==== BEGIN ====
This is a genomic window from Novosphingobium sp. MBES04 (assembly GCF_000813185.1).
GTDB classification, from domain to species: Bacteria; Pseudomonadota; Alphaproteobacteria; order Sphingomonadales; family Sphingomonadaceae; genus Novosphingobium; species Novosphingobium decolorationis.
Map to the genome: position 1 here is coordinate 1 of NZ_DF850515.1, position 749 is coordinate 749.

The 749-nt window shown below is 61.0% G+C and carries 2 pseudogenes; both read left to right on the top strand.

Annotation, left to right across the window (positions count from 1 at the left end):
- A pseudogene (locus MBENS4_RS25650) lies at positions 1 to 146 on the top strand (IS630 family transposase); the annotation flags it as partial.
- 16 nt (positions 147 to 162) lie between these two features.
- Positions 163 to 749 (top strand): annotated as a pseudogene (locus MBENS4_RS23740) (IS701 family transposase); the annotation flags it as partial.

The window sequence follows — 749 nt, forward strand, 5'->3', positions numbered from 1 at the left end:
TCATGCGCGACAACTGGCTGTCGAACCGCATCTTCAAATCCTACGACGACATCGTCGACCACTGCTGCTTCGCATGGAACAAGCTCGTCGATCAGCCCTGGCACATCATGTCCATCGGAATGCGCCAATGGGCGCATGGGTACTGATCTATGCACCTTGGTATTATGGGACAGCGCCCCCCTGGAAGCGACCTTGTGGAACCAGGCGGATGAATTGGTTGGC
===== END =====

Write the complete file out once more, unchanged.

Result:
This is a genomic window from Novosphingobium sp. MBES04 (assembly GCF_000813185.1).
GTDB classification, from domain to species: Bacteria; Pseudomonadota; Alphaproteobacteria; order Sphingomonadales; family Sphingomonadaceae; genus Novosphingobium; species Novosphingobium decolorationis.
Map to the genome: position 1 here is coordinate 1 of NZ_DF850515.1, position 749 is coordinate 749.

The 749-nt window shown below is 61.0% G+C and carries 2 pseudogenes; both read left to right on the top strand.

Annotation, left to right across the window (positions count from 1 at the left end):
- A pseudogene (locus MBENS4_RS25650) lies at positions 1 to 146 on the top strand (IS630 family transposase); the annotation flags it as partial.
- 16 nt (positions 147 to 162) lie between these two features.
- Positions 163 to 749 (top strand): annotated as a pseudogene (locus MBENS4_RS23740) (IS701 family transposase); the annotation flags it as partial.

The window sequence follows — 749 nt, forward strand, 5'->3', positions numbered from 1 at the left end:
TCATGCGCGACAACTGGCTGTCGAACCGCATCTTCAAATCCTACGACGACATCGTCGACCACTGCTGCTTCGCATGGAACAAGCTCGTCGATCAGCCCTGGCACATCATGTCCATCGGAATGCGCCAATGGGCGCATGGGTACTGATCTATGCACCTTGGTATTATGGGACAGCGCCCCCCTGGAAGCGACCTTGTGGAACCAGGCGGATGAATTGGTTGGC